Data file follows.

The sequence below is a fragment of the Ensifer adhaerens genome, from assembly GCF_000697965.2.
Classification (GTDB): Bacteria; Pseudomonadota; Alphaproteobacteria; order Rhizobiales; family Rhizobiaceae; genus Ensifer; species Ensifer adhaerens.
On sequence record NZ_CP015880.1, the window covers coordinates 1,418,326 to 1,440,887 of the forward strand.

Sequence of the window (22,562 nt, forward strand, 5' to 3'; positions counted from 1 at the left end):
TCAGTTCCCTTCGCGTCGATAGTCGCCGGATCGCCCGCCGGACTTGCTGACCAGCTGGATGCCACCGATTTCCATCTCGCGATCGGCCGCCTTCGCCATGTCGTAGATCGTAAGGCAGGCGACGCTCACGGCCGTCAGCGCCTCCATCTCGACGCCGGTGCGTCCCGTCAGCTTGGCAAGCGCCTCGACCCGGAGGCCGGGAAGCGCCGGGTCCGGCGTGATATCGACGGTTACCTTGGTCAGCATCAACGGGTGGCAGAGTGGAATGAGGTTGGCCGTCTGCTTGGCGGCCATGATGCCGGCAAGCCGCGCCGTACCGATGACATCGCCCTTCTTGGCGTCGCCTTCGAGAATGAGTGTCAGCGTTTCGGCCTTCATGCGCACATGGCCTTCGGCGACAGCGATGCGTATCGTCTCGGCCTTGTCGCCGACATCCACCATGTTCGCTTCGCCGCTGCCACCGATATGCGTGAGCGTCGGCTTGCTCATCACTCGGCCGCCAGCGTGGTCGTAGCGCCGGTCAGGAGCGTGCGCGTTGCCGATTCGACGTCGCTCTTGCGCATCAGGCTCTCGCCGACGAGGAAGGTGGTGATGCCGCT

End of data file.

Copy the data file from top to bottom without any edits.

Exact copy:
The sequence below is a fragment of the Ensifer adhaerens genome, from assembly GCF_000697965.2.
Classification (GTDB): Bacteria; Pseudomonadota; Alphaproteobacteria; order Rhizobiales; family Rhizobiaceae; genus Ensifer; species Ensifer adhaerens.
On sequence record NZ_CP015880.1, the window covers coordinates 1,418,326 to 1,440,887 of the forward strand.

Sequence of the window (22,562 nt, forward strand, 5' to 3'; positions counted from 1 at the left end):
TCAGTTCCCTTCGCGTCGATAGTCGCCGGATCGCCCGCCGGACTTGCTGACCAGCTGGATGCCACCGATTTCCATCTCGCGATCGGCCGCCTTCGCCATGTCGTAGATCGTAAGGCAGGCGACGCTCACGGCCGTCAGCGCCTCCATCTCGACGCCGGTGCGTCCCGTCAGCTTGGCAAGCGCCTCGACCCGGAGGCCGGGAAGCGCCGGGTCCGGCGTGATATCGACGGTTACCTTGGTCAGCATCAACGGGTGGCAGAGTGGAATGAGGTTGGCCGTCTGCTTGGCGGCCATGATGCCGGCAAGCCGCGCCGTACCGATGACATCGCCCTTCTTGGCGTCGCCTTCGAGAATGAGTGTCAGCGTTTCGGCCTTCATGCGCACATGGCCTTCGGCGACAGCGATGCGTATCGTCTCGGCCTTGTCGCCGACATCCACCATGTTCGCTTCGCCGCTGCCACCGATATGCGTGAGCGTCGGCTTGCTCATCACTCGGCCGCCAGCGTGGTCGTAGCGCCGGTCAGGAGCGTGCGCGTTGCCGATTCGACGTCGCTCTTGCGCATCAGGCTCTCGCCGACGAGGAAGGTGGTGATGCCGCT